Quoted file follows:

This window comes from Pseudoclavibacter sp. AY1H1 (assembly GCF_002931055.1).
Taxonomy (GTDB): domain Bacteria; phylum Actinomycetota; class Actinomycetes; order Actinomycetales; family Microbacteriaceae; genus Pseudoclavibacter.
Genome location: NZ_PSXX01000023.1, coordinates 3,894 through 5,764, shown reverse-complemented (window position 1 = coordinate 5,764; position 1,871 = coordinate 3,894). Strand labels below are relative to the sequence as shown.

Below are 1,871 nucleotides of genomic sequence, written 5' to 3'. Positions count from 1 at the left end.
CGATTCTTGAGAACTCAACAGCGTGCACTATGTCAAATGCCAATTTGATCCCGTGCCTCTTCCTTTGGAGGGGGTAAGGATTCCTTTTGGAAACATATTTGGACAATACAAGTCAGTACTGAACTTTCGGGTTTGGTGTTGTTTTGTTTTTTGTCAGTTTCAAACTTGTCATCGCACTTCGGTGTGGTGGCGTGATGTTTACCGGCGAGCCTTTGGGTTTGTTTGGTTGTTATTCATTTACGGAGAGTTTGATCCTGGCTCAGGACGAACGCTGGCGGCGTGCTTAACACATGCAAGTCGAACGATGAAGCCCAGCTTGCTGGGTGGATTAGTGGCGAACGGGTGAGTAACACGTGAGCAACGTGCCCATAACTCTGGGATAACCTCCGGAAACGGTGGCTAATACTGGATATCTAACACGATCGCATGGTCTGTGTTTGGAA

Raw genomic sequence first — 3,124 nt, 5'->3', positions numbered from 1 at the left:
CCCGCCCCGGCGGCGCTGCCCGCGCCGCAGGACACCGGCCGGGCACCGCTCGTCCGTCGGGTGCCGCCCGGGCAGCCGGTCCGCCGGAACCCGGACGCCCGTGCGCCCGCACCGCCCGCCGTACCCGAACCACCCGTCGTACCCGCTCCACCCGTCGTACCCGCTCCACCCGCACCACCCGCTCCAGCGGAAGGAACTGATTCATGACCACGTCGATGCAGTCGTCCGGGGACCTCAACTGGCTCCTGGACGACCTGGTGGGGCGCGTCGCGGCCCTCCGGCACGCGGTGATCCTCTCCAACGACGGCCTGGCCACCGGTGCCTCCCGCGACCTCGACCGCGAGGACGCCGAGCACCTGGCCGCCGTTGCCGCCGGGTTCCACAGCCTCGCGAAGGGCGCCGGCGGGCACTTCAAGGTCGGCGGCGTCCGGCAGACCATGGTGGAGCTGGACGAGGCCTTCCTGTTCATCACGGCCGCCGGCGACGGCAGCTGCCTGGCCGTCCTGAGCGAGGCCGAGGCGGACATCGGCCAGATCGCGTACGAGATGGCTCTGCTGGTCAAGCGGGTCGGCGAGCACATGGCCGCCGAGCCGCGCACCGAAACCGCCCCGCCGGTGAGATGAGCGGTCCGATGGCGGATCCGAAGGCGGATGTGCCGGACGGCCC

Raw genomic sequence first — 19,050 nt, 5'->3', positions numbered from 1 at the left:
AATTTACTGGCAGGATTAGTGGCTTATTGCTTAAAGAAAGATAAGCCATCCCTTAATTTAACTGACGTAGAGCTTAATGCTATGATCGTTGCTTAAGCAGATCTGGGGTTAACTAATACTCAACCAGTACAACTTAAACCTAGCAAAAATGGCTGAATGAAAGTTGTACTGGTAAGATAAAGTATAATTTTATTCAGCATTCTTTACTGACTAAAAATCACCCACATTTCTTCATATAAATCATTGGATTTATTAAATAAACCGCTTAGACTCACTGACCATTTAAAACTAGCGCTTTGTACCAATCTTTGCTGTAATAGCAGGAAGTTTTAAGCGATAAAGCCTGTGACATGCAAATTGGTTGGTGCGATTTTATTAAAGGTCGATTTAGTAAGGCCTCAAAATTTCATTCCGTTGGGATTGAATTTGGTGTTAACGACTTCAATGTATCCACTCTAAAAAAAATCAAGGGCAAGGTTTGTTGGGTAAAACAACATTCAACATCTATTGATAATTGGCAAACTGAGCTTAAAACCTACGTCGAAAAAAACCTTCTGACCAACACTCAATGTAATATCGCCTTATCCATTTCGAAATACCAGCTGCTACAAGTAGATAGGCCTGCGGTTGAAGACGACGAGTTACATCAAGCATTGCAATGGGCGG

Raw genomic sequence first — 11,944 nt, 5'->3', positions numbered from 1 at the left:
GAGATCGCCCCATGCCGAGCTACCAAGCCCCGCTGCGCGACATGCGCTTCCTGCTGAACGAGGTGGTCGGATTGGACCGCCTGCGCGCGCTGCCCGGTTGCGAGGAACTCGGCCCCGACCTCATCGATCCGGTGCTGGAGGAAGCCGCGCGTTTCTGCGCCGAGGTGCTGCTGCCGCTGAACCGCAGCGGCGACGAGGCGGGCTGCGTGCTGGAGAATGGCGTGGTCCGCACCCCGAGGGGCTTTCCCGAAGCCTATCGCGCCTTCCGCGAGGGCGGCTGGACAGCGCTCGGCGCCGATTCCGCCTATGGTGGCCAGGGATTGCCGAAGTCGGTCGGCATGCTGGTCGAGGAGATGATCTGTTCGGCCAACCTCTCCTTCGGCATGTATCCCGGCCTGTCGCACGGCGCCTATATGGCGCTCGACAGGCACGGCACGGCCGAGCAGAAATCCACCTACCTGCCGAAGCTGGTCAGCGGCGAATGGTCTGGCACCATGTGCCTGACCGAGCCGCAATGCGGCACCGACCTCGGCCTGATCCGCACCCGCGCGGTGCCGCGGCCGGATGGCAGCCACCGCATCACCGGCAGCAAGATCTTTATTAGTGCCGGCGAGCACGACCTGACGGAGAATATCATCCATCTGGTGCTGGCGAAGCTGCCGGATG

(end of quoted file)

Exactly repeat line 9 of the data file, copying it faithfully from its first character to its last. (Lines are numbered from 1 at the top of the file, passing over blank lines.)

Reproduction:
AATTTACTGGCAGGATTAGTGGCTTATTGCTTAAAGAAAGATAAGCCATCCCTTAATTTAACTGACGTAGAGCTTAATGCTATGATCGTTGCTTAAGCAGATCTGGGGTTAACTAATACTCAACCAGTACAACTTAAACCTAGCAAAAATGGCTGAATGAAAGTTGTACTGGTAAGATAAAGTATAATTTTATTCAGCATTCTTTACTGACTAAAAATCACCCACATTTCTTCATATAAATCATTGGATTTATTAAATAAACCGCTTAGACTCACTGACCATTTAAAACTAGCGCTTTGTACCAATCTTTGCTGTAATAGCAGGAAGTTTTAAGCGATAAAGCCTGTGACATGCAAATTGGTTGGTGCGATTTTATTAAAGGTCGATTTAGTAAGGCCTCAAAATTTCATTCCGTTGGGATTGAATTTGGTGTTAACGACTTCAATGTATCCACTCTAAAAAAAATCAAGGGCAAGGTTTGTTGGGTAAAACAACATTCAACATCTATTGATAATTGGCAAACTGAGCTTAAAACCTACGTCGAAAAAAACCTTCTGACCAACACTCAATGTAATATCGCCTTATCCATTTCGAAATACCAGCTGCTACAAGTAGATAGGCCTGCGGTTGAAGACGACGAGTTACATCAAGCATTGCAATGGGCGG